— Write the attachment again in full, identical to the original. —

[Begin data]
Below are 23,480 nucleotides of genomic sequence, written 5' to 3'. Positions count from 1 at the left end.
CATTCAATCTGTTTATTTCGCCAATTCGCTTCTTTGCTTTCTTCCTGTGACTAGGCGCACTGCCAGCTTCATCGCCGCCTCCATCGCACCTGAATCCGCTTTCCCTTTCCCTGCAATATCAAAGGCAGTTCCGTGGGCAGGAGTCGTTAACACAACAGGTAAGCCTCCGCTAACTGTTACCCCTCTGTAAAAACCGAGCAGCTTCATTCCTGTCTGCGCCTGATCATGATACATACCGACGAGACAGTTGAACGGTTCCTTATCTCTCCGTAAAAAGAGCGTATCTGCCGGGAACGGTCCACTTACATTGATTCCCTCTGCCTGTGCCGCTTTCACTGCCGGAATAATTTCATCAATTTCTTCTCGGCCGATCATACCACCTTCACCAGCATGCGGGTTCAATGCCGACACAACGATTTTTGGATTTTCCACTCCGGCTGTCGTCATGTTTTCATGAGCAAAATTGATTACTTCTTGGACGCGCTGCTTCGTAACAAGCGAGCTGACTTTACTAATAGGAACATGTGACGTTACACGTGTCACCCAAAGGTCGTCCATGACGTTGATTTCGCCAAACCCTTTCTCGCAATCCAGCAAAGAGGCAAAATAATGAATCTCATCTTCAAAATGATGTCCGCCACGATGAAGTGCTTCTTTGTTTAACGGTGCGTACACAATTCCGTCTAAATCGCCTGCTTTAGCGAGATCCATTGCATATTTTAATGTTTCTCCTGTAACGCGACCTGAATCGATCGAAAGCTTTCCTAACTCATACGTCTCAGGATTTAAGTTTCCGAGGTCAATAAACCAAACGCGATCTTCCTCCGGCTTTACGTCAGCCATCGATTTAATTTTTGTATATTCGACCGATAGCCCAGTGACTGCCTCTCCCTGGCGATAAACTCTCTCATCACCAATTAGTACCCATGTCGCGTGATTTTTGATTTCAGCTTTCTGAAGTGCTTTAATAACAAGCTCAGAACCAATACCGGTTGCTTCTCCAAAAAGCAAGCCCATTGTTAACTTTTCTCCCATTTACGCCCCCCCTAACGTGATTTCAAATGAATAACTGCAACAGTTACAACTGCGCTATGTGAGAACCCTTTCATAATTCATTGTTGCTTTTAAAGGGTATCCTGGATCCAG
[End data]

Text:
Below are 23,480 nucleotides of genomic sequence, written 5' to 3'. Positions count from 1 at the left end.
CATTCAATCTGTTTATTTCGCCAATTCGCTTCTTTGCTTTCTTCCTGTGACTAGGCGCACTGCCAGCTTCATCGCCGCCTCCATCGCACCTGAATCCGCTTTCCCTTTCCCTGCAATATCAAAGGCAGTTCCGTGGGCAGGAGTCGTTAACACAACAGGTAAGCCTCCGCTAACTGTTACCCCTCTGTAAAAACCGAGCAGCTTCATTCCTGTCTGCGCCTGATCATGATACATACCGACGAGACAGTTGAACGGTTCCTTATCTCTCCGTAAAAAGAGCGTATCTGCCGGGAACGGTCCACTTACATTGATTCCCTCTGCCTGTGCCGCTTTCACTGCCGGAATAATTTCATCAATTTCTTCTCGGCCGATCATACCACCTTCACCAGCATGCGGGTTCAATGCCGACACAACGATTTTTGGATTTTCCACTCCGGCTGTCGTCATGTTTTCATGAGCAAAATTGATTACTTCTTGGACGCGCTGCTTCGTAACAAGCGAGCTGACTTTACTAATAGGAACATGTGACGTTACACGTGTCACCCAAAGGTCGTCCATGACGTTGATTTCGCCAAACCCTTTCTCGCAATCCAGCAAAGAGGCAAAATAATGAATCTCATCTTCAAAATGATGTCCGCCACGATGAAGTGCTTCTTTGTTTAACGGTGCGTACACAATTCCGTCTAAATCGCCTGCTTTAGCGAGATCCATTGCATATTTTAATGTTTCTCCTGTAACGCGACCTGAATCGATCGAAAGCTTTCCTAACTCATACGTCTCAGGATTTAAGTTTCCGAGGTCAATAAACCAAACGCGATCTTCCTCCGGCTTTACGTCAGCCATCGATTTAATTTTTGTATATTCGACCGATAGCCCAGTGACTGCCTCTCCCTGGCGATAAACTCTCTCATCACCAATTAGTACCCATGTCGCGTGATTTTTGATTTCAGCTTTCTGAAGTGCTTTAATAACAAGCTCAGAACCAATACCGGTTGCTTCTCCAAAAAGCAAGCCCATTGTTAACTTTTCTCCCATTTACGCCCCCCCTAACGTGATTTCAAATGAATAACTGCAACAGTTACAACTGCGCTATGTGAGAACCCTTTCATAATTCATTGTTGCTTTTAAAGGGTATCCTGGATCCAG